You engage in office politics. Most people will have a knee-jerk reaction to this statement: immediate denial accompanied by a sense of outrage at being tarred with such a brush.

Look closer, though, and you will understand that most of our interactions in the workplace are rooted in a desire to be seen as competent. By their very essence and regardless of intent, those interactions fall within the ambit of “office politics”. Perceptive leaders differentiate between ethical and unethical office politics.

Here are five ways that you can engage with your team (and beyond) to forge strong bonds without straying into the realm of manipulation and pettiness commonly associated with the pejorative term “office politics.”

  • Be authentic – Don’t always weigh the social pros and cons before voicing an opinion; it is okay to not be on the side of the majority. Resist the social pressure that demands you conform. In the long run, your independence and authenticity will cement your reputation as an unflappable leader and trustworthy colleague.
  • Remain neutral – It is tempting to be part of a clique for the camaraderie and social interaction, but only engage to the point at which it does not cloud your judgement and decisions. In the greater scheme of things, few will fault you for being friendly but overtly factional words and actions will place a target on your back.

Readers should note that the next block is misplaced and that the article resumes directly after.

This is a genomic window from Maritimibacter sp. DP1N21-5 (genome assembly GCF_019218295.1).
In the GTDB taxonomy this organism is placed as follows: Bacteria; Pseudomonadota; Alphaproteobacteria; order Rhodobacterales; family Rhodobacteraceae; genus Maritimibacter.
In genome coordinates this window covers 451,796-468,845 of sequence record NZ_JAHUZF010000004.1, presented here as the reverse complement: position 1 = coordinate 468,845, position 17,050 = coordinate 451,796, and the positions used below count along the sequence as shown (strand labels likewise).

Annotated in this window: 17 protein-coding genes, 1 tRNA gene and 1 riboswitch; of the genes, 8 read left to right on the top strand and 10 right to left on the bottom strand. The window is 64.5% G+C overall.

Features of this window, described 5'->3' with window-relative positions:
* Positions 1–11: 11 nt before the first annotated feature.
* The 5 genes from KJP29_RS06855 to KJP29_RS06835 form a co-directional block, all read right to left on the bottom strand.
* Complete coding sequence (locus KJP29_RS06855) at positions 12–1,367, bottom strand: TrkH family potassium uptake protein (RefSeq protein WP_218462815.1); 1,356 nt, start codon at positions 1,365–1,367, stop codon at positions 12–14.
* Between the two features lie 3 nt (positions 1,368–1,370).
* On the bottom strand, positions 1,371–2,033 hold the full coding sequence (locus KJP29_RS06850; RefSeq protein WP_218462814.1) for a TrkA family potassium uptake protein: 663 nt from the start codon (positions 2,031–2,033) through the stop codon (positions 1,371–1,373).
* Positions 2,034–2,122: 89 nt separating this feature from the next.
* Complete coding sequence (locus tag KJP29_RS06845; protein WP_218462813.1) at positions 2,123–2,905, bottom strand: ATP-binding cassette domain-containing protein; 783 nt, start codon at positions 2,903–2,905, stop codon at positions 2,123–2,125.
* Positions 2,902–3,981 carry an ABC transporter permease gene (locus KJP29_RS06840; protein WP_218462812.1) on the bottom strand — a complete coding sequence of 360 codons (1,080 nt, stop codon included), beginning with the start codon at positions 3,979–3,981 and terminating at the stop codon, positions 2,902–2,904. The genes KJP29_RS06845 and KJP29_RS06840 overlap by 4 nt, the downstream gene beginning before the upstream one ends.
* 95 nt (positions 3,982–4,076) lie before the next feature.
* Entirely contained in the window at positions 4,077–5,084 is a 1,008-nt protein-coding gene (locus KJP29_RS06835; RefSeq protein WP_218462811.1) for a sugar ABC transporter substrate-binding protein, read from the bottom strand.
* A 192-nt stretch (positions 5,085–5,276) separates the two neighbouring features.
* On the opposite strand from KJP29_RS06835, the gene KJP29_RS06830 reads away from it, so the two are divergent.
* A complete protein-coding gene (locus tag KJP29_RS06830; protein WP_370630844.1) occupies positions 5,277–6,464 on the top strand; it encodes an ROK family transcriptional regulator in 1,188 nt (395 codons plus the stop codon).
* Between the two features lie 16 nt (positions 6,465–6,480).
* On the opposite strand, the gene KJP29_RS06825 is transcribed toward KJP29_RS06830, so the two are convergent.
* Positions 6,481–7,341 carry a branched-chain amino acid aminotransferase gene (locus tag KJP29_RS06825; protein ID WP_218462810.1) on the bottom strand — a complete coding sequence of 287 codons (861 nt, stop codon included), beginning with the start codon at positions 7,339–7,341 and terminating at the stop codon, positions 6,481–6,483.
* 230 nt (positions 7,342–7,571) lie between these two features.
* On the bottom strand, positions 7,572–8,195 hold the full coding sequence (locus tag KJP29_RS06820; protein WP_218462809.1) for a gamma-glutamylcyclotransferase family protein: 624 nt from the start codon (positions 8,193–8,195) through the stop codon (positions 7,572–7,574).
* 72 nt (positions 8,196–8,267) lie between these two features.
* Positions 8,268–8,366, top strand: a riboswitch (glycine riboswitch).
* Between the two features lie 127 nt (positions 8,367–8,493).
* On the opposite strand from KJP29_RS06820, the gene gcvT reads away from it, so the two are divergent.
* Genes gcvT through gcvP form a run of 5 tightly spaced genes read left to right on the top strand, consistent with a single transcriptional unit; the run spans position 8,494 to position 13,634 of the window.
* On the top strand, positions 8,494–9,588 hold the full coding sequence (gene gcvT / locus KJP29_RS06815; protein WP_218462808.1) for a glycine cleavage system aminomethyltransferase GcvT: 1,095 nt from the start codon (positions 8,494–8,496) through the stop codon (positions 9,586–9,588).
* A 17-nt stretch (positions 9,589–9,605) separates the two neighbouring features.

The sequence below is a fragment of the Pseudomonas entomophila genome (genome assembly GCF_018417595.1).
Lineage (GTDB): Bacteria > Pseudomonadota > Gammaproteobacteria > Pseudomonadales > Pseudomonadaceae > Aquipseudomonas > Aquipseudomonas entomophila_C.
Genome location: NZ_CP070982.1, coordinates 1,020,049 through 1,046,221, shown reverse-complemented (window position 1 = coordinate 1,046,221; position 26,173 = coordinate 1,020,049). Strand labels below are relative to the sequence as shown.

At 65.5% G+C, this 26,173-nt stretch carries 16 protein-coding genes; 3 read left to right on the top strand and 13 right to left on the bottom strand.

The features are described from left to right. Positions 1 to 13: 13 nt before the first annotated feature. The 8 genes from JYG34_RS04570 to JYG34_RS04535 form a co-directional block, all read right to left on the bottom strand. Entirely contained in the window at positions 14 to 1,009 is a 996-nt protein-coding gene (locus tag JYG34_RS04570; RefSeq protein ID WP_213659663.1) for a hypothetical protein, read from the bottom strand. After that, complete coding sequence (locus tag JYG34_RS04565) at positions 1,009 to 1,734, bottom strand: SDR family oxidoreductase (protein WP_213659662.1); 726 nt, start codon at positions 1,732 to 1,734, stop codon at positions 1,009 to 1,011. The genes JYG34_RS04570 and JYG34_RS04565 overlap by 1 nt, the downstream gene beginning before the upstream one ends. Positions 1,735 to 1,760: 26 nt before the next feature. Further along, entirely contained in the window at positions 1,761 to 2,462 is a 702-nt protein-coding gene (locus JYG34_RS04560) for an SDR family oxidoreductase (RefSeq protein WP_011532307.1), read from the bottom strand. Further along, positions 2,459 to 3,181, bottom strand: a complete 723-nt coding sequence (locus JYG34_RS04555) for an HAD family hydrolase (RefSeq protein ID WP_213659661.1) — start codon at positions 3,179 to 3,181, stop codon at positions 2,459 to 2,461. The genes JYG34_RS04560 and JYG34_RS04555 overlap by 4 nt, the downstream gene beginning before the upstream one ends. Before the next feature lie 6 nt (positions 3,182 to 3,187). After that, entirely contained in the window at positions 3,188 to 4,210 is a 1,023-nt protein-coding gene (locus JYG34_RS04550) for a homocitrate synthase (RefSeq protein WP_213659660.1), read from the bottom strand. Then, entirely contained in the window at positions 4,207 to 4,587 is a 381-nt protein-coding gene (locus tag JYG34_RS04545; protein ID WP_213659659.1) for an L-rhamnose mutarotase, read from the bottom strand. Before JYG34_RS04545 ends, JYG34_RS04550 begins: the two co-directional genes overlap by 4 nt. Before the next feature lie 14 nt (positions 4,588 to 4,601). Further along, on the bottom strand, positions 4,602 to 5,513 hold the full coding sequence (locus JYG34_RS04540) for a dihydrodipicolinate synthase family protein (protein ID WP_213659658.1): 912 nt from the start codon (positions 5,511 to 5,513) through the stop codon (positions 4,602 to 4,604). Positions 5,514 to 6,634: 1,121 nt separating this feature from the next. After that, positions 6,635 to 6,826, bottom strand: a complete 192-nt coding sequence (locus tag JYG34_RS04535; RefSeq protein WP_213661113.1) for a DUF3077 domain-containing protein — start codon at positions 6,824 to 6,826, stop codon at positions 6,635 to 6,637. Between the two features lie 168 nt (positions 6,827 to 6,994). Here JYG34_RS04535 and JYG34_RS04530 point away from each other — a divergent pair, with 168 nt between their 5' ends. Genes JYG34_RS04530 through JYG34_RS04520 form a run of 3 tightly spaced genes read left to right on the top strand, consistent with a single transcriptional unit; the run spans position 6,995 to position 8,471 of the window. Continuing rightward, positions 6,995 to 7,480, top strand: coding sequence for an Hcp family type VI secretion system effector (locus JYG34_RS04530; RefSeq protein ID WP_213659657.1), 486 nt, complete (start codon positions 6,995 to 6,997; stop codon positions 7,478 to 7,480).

• Don’t gossip – And do not encourage or entertain gossipers, either. We may hear colleagues talk about a co-worker’s professional shortcomings when, in reality, these are just thinly-veiled personal attacks. When someone does voice such criticisms to you, ask them whether they have brought their concerns to the attention of the person they are speaking of. Suggest that they do so.
  • Actively engage – It is easier to be both a perpetrator and victim of negative office politics when you are isolated from the people around you. Circumvent this by forging relationships with colleagues and make the time to connect with them without an agenda. Over time, this network of relationships will make all of you less likely to want to engage in destructive office politics.
  • Stay above it all – Despite our best efforts, we occasionally will come across individuals who give office politics its bad reputation. Follow the guidelines above but also remember to not react every time that happens. Instead, glide above the machinations, unencumbered by trivial things. That dignity and sangfroid are attractive traits in a leader.

The pandemic has shown us that office politics are here to stay, even when team members are not present in the same physical location. However, by engaging in a meaningful and constructive way, i.e., to build relationships instead of fracture them, you can turn the perceived negativity into a strong asset for everyone concerned. If you’re unsure how to navigate the office politics within your organization – or want to improve them – feel free to reach out.